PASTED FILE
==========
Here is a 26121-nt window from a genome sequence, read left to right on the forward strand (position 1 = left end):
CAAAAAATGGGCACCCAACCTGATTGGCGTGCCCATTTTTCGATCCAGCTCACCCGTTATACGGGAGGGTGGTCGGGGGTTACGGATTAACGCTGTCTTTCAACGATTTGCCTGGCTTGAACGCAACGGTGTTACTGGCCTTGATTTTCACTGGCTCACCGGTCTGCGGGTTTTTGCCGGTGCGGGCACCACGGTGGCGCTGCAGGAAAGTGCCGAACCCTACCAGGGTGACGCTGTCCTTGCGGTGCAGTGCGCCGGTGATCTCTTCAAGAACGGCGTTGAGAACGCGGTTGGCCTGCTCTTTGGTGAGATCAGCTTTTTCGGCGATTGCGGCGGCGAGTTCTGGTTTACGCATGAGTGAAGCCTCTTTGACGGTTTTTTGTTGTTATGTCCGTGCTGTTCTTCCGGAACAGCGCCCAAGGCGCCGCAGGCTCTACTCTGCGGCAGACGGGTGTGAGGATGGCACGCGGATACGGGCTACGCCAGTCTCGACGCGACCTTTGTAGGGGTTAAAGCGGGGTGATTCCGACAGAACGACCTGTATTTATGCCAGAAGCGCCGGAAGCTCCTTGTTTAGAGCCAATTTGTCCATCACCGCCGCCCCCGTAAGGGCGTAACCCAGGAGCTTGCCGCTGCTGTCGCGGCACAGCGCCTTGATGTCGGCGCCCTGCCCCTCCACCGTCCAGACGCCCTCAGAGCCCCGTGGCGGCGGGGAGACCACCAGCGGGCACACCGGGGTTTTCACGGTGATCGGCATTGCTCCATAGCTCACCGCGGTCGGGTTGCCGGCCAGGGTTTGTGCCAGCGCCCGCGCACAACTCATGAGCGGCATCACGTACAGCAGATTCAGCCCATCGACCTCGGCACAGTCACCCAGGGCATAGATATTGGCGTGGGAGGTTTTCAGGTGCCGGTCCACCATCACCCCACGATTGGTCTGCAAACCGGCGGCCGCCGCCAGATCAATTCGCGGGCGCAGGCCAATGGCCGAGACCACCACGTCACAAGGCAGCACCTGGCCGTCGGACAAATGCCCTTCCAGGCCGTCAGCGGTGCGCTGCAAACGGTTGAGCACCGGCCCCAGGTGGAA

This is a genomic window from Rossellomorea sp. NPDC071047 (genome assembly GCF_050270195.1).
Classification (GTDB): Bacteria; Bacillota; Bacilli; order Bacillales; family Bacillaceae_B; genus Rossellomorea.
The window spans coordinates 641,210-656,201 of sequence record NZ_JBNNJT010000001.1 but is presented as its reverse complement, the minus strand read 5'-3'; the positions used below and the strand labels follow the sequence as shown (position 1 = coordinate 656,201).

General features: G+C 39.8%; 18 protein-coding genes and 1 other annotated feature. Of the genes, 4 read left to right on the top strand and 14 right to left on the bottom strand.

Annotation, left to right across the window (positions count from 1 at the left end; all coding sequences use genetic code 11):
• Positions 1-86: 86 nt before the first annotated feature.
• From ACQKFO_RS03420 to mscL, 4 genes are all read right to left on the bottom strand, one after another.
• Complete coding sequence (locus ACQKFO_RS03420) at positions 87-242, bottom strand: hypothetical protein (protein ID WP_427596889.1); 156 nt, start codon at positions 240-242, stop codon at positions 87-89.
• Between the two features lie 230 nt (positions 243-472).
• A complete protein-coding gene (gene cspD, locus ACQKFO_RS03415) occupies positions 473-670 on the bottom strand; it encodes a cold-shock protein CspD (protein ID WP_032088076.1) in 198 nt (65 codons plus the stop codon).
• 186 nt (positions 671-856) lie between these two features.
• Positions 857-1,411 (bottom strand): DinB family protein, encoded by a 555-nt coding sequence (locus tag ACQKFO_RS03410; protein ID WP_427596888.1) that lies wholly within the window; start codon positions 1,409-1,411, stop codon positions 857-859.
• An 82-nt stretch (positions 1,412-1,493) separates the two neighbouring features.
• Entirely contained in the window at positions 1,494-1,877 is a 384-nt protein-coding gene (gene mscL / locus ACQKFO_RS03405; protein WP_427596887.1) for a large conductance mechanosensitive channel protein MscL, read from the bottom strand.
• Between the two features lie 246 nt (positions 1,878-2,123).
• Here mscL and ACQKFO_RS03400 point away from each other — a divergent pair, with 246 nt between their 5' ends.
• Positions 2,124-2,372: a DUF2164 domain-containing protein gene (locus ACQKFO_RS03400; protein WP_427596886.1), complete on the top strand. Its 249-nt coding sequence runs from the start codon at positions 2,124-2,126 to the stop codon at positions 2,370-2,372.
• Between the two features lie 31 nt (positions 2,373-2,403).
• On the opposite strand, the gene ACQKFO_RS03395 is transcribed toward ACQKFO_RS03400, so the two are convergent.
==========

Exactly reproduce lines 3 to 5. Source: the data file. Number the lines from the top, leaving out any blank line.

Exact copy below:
This is a genomic window from Rossellomorea sp. NPDC071047 (genome assembly GCF_050270195.1).
Classification (GTDB): Bacteria; Bacillota; Bacilli; order Bacillales; family Bacillaceae_B; genus Rossellomorea.
The window spans coordinates 641,210-656,201 of sequence record NZ_JBNNJT010000001.1 but is presented as its reverse complement, the minus strand read 5'-3'; the positions used below and the strand labels follow the sequence as shown (position 1 = coordinate 656,201).